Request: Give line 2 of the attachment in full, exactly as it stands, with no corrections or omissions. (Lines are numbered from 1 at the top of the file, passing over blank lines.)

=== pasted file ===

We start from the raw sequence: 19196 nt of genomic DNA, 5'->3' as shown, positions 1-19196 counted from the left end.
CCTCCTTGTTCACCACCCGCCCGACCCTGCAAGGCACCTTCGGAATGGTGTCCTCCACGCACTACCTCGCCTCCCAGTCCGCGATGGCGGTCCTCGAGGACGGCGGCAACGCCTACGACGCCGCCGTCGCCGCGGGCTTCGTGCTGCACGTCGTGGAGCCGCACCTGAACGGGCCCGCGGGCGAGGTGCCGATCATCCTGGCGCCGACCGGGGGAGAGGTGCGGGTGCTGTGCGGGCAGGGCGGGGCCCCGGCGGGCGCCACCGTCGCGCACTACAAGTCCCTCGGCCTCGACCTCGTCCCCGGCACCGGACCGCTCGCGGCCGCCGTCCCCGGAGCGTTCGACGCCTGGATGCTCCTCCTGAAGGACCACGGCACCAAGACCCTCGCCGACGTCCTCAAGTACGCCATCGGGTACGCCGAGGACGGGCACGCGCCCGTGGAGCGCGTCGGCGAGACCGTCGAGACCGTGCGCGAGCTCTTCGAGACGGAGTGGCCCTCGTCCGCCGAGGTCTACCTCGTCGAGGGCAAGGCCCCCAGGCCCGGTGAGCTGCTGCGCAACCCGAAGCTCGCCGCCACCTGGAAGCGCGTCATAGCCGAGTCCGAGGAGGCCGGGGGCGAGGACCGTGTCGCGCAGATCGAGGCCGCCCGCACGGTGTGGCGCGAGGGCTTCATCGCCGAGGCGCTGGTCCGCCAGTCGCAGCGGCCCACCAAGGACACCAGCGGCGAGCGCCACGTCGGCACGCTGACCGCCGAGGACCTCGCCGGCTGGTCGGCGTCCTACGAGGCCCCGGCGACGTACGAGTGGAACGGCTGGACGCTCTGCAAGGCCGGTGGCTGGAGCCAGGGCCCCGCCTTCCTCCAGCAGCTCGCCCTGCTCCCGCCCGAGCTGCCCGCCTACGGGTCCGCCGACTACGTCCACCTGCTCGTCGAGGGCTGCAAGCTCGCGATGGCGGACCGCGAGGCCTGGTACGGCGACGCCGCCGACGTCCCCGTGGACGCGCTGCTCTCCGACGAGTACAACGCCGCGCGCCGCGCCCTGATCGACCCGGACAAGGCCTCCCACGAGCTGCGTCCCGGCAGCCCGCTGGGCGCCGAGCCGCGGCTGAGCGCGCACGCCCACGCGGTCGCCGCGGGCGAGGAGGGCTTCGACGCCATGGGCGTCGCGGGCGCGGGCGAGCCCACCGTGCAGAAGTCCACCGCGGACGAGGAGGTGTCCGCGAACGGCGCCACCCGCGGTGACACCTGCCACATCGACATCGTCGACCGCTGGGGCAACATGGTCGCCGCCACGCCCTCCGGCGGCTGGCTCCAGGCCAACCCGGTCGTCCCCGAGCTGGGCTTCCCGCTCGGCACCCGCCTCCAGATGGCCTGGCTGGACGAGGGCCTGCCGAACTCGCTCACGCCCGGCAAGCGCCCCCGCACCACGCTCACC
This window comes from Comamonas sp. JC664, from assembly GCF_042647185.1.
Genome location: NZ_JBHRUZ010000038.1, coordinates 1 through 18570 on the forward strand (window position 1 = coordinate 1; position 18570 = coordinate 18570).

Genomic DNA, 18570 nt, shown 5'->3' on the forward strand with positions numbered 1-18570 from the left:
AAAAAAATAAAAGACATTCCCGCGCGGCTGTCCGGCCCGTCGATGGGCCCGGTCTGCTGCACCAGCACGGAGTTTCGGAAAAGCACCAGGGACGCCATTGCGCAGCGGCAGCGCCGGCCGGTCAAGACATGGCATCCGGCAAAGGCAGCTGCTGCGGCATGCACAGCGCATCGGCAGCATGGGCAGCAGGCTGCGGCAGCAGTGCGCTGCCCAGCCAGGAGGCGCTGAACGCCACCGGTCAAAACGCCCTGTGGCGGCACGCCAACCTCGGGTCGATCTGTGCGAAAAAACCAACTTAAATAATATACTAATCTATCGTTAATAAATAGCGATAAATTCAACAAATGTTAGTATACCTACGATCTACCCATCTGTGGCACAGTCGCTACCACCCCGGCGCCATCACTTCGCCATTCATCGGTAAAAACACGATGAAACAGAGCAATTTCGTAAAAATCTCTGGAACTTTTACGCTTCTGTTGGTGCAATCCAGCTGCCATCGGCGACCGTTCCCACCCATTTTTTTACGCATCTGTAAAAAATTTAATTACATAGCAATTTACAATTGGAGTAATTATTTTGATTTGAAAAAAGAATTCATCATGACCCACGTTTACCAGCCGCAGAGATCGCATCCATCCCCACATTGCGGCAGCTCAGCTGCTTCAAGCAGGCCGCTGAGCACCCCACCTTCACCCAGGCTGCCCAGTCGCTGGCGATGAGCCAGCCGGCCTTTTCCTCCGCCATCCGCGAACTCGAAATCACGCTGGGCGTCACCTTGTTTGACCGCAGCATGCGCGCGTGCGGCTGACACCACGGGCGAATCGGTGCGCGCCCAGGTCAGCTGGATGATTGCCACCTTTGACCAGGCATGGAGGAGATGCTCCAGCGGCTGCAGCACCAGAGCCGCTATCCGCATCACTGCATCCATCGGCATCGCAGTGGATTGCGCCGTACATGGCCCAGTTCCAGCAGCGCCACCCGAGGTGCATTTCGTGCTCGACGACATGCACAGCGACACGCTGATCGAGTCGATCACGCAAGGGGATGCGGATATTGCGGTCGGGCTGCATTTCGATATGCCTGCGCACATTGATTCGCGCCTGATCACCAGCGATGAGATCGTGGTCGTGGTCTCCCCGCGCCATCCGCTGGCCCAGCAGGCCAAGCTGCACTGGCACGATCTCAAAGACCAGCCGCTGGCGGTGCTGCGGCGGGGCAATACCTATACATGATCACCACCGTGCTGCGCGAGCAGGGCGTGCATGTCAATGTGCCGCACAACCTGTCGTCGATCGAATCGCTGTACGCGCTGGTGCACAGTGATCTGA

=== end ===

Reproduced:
CCTCCTTGTTCACCACCCGCCCGACCCTGCAAGGCACCTTCGGAATGGTGTCCTCCACGCACTACCTCGCCTCCCAGTCCGCGATGGCGGTCCTCGAGGACGGCGGCAACGCCTACGACGCCGCCGTCGCCGCGGGCTTCGTGCTGCACGTCGTGGAGCCGCACCTGAACGGGCCCGCGGGCGAGGTGCCGATCATCCTGGCGCCGACCGGGGGAGAGGTGCGGGTGCTGTGCGGGCAGGGCGGGGCCCCGGCGGGCGCCACCGTCGCGCACTACAAGTCCCTCGGCCTCGACCTCGTCCCCGGCACCGGACCGCTCGCGGCCGCCGTCCCCGGAGCGTTCGACGCCTGGATGCTCCTCCTGAAGGACCACGGCACCAAGACCCTCGCCGACGTCCTCAAGTACGCCATCGGGTACGCCGAGGACGGGCACGCGCCCGTGGAGCGCGTCGGCGAGACCGTCGAGACCGTGCGCGAGCTCTTCGAGACGGAGTGGCCCTCGTCCGCCGAGGTCTACCTCGTCGAGGGCAAGGCCCCCAGGCCCGGTGAGCTGCTGCGCAACCCGAAGCTCGCCGCCACCTGGAAGCGCGTCATAGCCGAGTCCGAGGAGGCCGGGGGCGAGGACCGTGTCGCGCAGATCGAGGCCGCCCGCACGGTGTGGCGCGAGGGCTTCATCGCCGAGGCGCTGGTCCGCCAGTCGCAGCGGCCCACCAAGGACACCAGCGGCGAGCGCCACGTCGGCACGCTGACCGCCGAGGACCTCGCCGGCTGGTCGGCGTCCTACGAGGCCCCGGCGACGTACGAGTGGAACGGCTGGACGCTCTGCAAGGCCGGTGGCTGGAGCCAGGGCCCCGCCTTCCTCCAGCAGCTCGCCCTGCTCCCGCCCGAGCTGCCCGCCTACGGGTCCGCCGACTACGTCCACCTGCTCGTCGAGGGCTGCAAGCTCGCGATGGCGGACCGCGAGGCCTGGTACGGCGACGCCGCCGACGTCCCCGTGGACGCGCTGCTCTCCGACGAGTACAACGCCGCGCGCCGCGCCCTGATCGACCCGGACAAGGCCTCCCACGAGCTGCGTCCCGGCAGCCCGCTGGGCGCCGAGCCGCGGCTGAGCGCGCACGCCCACGCGGTCGCCGCGGGCGAGGAGGGCTTCGACGCCATGGGCGTCGCGGGCGCGGGCGAGCCCACCGTGCAGAAGTCCACCGCGGACGAGGAGGTGTCCGCGAACGGCGCCACCCGCGGTGACACCTGCCACATCGACATCGTCGACCGCTGGGGCAACATGGTCGCCGCCACGCCCTCCGGCGGCTGGCTCCAGGCCAACCCGGTCGTCCCCGAGCTGGGCTTCCCGCTCGGCACCCGCCTCCAGATGGCCTGGCTGGACGAGGGCCTGCCGAACTCGCTCACGCCCGGCAAGCGCCCCCGCACCACGCTCACC